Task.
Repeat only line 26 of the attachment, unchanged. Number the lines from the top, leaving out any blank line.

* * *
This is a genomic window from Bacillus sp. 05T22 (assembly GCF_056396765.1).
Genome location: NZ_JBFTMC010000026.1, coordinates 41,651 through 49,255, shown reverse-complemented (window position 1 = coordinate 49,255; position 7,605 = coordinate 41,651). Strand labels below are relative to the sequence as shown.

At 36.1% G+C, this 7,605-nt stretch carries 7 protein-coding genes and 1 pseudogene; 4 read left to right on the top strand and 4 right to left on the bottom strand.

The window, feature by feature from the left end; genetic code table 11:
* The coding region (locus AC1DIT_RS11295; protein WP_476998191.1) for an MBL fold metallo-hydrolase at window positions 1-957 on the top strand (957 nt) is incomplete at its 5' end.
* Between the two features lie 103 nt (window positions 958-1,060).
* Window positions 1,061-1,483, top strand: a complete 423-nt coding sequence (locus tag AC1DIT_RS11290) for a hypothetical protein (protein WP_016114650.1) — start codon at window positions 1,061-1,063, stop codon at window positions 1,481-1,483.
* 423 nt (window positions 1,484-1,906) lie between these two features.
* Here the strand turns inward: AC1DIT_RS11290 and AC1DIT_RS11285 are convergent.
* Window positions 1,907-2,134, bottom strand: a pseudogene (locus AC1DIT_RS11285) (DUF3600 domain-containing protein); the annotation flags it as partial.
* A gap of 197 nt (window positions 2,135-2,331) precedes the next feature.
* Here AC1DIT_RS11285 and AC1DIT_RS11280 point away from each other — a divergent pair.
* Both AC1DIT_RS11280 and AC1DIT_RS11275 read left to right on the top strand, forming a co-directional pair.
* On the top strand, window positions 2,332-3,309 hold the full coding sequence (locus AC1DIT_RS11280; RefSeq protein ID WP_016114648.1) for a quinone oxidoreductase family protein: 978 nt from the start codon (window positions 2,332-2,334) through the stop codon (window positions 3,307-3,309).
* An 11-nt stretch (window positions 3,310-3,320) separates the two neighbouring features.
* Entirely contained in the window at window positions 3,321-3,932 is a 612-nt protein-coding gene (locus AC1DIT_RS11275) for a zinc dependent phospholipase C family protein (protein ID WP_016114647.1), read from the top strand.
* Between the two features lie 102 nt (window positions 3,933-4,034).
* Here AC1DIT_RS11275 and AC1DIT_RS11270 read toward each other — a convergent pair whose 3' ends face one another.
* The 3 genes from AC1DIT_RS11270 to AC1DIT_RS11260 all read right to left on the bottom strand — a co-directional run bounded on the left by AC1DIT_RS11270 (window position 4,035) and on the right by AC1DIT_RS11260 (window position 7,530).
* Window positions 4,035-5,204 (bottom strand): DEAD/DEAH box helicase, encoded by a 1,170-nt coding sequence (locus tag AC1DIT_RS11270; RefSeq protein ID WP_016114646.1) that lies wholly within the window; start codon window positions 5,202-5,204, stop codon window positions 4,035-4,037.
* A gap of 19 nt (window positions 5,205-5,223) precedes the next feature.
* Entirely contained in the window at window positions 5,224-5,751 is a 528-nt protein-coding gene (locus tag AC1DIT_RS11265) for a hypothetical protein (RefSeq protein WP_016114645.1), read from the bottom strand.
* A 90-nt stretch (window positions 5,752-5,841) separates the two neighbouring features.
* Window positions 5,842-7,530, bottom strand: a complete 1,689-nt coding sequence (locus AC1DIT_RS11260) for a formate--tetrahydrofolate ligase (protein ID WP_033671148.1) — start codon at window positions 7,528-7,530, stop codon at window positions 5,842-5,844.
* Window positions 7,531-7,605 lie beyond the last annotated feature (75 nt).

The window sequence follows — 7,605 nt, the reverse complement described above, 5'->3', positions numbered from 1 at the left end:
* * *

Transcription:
The window sequence follows — 7,605 nt, the reverse complement described above, 5'->3', positions numbered from 1 at the left end: